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Russia is the world’s largest country, spanning nine time zones. It is home to 173 different people groups, speaking 135 different languages, and nearly half of them have never heard the gospel. Its wealth of natural resources, particularly oil and gas, have helped to boost economic growth during the past two decades; however, sanctions placed on Russia following its annexation of Crimea in 2014 have negatively impacted its economy.

President Vladimir Putin is increasing state control over political institutions and media outlets, and growing feelings of nationalism have led Russia to assert its interests in other former Soviet states, such as Ukraine. The government remains suspicious of Western organizations, accusing them of having political agendas. In fact, a law passed in 2012 requires all NGOs to register as “foreign agents,” and a new set of laws known as the “Yarovaya package,” which was passed in July 2016, requires all religious organizations to receive a government permit in order to continue operating. However, even if they obtain a permit, the government can still regulate their ministry activities. Sadly, these laws also give the government the authority to track citizens’ online activity and fine anyone engaging in evangelism.

About two-thirds of the Russian population identifies with the culturally and politically strong, but spiritually weak, Russian Orthodox Church; however, Islam is Russia’s fastest-growing religion, primarily in the North Caucasus. There are also sizable Muslim populations in Moscow, St. Petersburg, and parts of Siberia. Russia’s legacy of atheistic communism is an attempt to fill spiritual emptiness with wealth, sex, and other material pursuits. As a result, Russia has the world’s third-highest number of teen suicides, along with high rates of human trafficking, drug use, and HIV.

In the midst of the darkness spreading throughout Russia, our School Without Walls students remain committed to sharing the gospel in their own communities. In fact, in 2016, we trained and equipped 265 of these young leaders for ministry, and graduated 130 more!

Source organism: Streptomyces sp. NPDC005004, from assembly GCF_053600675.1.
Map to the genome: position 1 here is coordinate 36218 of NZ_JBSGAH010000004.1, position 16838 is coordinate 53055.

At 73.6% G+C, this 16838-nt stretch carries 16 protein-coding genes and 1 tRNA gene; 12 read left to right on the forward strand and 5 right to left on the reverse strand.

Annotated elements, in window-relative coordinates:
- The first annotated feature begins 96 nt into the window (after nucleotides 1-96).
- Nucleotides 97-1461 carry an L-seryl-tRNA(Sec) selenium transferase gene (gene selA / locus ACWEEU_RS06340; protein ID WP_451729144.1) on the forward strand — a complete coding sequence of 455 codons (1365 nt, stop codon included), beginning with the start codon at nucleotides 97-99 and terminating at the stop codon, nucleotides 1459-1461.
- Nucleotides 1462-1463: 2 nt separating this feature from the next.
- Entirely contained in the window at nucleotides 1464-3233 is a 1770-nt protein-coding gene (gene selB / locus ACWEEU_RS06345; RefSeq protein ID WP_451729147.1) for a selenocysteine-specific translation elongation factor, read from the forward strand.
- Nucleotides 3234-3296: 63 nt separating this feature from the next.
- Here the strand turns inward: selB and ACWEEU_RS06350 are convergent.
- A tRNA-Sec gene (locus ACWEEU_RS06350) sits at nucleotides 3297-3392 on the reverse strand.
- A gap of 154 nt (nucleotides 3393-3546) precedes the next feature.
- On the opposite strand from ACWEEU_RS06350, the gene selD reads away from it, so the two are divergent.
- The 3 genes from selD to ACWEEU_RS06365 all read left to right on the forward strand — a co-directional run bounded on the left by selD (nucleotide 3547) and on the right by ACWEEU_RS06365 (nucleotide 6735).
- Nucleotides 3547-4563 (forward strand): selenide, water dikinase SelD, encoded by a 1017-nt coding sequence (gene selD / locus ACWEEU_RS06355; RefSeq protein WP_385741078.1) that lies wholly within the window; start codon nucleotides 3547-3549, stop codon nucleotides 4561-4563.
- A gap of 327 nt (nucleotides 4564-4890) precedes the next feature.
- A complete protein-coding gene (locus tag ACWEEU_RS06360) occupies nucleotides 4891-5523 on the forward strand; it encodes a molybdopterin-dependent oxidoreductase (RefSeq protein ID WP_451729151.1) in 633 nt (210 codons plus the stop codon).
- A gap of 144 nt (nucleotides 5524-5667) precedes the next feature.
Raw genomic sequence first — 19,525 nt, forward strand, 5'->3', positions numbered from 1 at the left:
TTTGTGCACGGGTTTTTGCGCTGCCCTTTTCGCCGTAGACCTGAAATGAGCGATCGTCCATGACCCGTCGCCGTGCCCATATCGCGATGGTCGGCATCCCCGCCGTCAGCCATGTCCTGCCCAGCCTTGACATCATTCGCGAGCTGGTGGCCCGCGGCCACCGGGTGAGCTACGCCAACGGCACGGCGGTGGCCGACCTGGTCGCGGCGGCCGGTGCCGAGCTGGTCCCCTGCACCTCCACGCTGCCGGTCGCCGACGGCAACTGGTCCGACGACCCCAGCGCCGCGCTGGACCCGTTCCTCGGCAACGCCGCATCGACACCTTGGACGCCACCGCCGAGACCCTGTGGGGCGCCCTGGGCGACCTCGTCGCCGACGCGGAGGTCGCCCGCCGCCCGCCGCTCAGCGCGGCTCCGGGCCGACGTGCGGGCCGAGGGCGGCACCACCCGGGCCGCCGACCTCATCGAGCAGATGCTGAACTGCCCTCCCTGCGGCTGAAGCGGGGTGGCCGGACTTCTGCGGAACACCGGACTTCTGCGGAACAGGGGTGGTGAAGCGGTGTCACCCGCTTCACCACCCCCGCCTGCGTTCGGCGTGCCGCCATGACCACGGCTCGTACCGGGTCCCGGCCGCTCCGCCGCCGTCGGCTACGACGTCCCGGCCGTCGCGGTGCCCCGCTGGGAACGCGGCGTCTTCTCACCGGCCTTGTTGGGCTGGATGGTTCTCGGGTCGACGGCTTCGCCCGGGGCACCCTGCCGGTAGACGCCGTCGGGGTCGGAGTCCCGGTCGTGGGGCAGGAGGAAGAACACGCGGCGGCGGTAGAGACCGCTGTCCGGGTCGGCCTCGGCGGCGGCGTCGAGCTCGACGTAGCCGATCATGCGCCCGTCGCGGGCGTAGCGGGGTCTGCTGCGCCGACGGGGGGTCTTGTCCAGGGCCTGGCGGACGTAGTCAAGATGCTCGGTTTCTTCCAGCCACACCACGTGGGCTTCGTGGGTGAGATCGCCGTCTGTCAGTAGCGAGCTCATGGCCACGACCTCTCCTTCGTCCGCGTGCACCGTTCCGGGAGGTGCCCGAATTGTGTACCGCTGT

Please Pray:
  • For young people growing up in Russia’s climate of materialism and despair to embrace the peace and fulfillment that only Christ can give, instead of seeking it in alcohol, drugs, or other sources.
  • For Russia’s evangelical churches to be unified despite denominational, cultural, and geographical distances, and to be bold in their proclamation of the gospel, while at the same time being culturally sensitive in reaching out to their fellow countrymen of various ethnicities and religious backgrounds.
  • For all School Without Walls (SWW) students and graduates to develop their leadership skills and their passion to reach their neighbors with the Good News, and for God to provide the funding needed for more Scriptures, training materials, and other resources.
  • For God to continue growing His Kingdom in Russia, and granting strength and courage to our brothers and sisters living in this troubled nation, so that His name would be glorified, even in the midst of escalating persecution.

Natalia is from the Buddhist republic of Kalmykia in the Northern Caucasus region of Russia. “In 2010 I felt an irrepressible desire to communicate with God,” she shares. “I started visiting a Buddhist temple and tried to fulfill all the rituals required by Buddha. I soon found out that they did not bring me peace. So I started attending an Orthodox church. Here I felt that God was close, but I did not yet know Him, so my search continued.”

Then Natalia became seriously ill, prompting her to visit an evangelical church. This, in turn, led her to attend a SWW seminar. “Here my heart was filled with God’s love, and Jesus entered my life!” she says. “At the SWW seminars I learned how to talk to people about God, and I began witnessing to my family. Now I boldly share the gospel with my co-workers.”

At SWW, Natalia also learned about the oral communication method of sharing stories from the Scriptures with people who are interested in religion, but don’t read. Often these people accept Buddhism, Islam, or another religion based on the words of religious leaders, rather than texts. “I will now start sharing Bible stories in my native language,” Natalia shares. “I am grateful for any new ideas about how to make ministry an everyday facet of my life, and for my new goal in life—to bring people to Christ.”